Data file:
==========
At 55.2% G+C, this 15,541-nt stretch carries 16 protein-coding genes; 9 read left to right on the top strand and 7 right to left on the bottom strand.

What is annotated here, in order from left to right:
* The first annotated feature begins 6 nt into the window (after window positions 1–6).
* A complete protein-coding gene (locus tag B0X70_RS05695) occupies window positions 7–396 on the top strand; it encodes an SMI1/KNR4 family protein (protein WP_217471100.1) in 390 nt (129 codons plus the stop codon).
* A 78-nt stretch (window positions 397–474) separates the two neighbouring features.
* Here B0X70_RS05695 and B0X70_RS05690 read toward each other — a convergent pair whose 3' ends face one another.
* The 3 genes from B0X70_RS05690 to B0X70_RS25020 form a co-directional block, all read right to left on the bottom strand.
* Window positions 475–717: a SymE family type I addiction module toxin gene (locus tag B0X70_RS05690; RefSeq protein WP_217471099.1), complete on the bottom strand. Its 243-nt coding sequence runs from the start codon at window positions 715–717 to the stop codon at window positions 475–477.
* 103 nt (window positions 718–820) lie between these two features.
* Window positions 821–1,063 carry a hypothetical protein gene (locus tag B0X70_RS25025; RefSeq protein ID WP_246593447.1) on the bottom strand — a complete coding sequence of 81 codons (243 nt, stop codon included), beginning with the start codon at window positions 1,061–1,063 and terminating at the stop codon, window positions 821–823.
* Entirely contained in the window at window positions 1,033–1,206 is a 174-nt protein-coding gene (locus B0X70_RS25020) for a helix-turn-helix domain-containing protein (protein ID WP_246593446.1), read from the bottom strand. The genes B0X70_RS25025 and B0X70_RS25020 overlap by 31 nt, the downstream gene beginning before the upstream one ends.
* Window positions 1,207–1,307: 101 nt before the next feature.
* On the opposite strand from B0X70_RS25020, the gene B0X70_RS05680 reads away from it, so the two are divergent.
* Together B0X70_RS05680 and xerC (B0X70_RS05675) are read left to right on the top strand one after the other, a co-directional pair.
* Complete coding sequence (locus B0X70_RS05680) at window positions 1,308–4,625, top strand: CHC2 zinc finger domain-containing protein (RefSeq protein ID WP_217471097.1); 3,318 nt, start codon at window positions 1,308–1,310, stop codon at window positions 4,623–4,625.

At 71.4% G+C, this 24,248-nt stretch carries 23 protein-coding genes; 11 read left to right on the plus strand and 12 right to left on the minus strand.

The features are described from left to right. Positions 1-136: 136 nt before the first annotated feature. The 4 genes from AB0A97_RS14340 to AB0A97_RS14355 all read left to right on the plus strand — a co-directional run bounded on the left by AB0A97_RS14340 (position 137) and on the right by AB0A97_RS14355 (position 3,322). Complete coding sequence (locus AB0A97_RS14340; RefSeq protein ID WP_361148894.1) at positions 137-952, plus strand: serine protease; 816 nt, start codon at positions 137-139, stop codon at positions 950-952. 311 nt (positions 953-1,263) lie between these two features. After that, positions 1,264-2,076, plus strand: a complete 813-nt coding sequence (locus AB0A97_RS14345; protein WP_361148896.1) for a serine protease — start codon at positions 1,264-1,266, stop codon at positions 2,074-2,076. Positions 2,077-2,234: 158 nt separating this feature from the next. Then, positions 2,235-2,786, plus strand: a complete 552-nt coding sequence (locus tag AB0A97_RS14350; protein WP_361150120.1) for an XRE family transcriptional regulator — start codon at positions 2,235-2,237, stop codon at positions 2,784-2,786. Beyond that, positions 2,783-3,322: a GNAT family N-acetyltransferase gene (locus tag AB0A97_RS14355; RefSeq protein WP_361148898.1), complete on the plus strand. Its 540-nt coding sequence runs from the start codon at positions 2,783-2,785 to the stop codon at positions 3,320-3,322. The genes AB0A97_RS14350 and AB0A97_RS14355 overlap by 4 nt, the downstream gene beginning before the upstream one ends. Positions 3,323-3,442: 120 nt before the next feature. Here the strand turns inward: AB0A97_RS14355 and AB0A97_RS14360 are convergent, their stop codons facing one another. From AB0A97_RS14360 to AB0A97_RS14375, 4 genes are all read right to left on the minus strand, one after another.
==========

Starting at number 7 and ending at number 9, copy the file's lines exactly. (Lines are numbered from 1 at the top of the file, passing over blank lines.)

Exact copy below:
* The 3 genes from B0X70_RS05690 to B0X70_RS25020 form a co-directional block, all read right to left on the bottom strand.
* Window positions 475–717: a SymE family type I addiction module toxin gene (locus tag B0X70_RS05690; RefSeq protein WP_217471099.1), complete on the bottom strand. Its 243-nt coding sequence runs from the start codon at window positions 715–717 to the stop codon at window positions 475–477.
* 103 nt (window positions 718–820) lie between these two features.